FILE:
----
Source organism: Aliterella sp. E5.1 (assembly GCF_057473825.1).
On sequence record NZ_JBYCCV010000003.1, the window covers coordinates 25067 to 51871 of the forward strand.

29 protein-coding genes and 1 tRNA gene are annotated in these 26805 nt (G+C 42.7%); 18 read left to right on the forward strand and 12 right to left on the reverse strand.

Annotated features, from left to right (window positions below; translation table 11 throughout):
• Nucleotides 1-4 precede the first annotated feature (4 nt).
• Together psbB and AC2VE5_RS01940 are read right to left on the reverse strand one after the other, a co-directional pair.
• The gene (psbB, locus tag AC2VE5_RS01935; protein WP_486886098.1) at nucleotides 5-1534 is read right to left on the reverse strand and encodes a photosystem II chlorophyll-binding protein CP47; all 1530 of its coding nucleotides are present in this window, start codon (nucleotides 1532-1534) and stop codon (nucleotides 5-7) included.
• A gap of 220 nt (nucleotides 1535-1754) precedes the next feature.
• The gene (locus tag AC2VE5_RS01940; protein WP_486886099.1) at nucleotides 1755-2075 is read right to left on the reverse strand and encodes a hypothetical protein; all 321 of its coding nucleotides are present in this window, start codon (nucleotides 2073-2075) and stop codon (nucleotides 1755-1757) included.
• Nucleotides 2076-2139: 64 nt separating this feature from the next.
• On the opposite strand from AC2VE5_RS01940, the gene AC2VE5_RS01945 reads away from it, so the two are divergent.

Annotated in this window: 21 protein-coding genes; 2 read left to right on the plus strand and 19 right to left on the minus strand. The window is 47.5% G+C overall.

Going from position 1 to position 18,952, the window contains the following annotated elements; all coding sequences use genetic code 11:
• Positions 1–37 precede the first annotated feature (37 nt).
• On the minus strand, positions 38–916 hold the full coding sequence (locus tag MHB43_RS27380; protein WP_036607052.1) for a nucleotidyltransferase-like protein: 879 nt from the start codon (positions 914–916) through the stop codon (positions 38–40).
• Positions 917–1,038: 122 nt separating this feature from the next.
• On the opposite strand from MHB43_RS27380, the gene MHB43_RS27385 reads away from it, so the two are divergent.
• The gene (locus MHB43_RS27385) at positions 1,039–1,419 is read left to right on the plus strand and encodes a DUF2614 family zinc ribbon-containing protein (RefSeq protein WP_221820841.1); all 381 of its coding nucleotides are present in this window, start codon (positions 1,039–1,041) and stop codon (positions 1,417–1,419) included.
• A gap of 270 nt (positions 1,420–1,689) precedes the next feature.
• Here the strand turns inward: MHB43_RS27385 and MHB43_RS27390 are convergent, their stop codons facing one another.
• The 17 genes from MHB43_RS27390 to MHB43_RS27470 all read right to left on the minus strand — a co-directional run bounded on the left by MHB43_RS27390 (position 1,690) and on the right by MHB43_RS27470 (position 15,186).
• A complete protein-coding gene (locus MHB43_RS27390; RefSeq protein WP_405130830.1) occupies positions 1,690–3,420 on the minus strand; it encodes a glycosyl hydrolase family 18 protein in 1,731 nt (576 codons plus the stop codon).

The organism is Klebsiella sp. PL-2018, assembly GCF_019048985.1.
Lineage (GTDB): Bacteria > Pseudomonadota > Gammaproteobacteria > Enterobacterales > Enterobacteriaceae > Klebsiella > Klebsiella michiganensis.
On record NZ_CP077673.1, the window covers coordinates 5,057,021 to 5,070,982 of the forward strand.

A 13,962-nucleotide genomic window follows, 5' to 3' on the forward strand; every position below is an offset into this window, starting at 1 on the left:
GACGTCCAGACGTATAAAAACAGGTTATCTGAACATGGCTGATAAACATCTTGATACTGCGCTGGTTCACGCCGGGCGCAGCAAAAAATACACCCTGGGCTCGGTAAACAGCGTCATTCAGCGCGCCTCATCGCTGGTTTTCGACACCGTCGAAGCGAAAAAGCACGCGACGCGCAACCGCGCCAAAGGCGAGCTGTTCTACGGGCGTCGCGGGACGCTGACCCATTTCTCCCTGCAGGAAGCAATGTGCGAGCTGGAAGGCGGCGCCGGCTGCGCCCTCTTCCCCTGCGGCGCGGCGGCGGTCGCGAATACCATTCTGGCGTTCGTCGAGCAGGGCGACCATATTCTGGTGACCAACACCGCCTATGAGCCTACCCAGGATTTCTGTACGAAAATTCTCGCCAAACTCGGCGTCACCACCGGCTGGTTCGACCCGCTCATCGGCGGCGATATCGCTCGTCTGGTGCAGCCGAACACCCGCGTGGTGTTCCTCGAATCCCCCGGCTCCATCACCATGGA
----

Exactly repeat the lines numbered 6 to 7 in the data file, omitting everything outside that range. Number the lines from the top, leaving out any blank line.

• Together psbB and AC2VE5_RS01940 are read right to left on the reverse strand one after the other, a co-directional pair.
• The gene (psbB, locus tag AC2VE5_RS01935; protein WP_486886098.1) at nucleotides 5-1534 is read right to left on the reverse strand and encodes a photosystem II chlorophyll-binding protein CP47; all 1530 of its coding nucleotides are present in this window, start codon (nucleotides 1532-1534) and stop codon (nucleotides 5-7) included.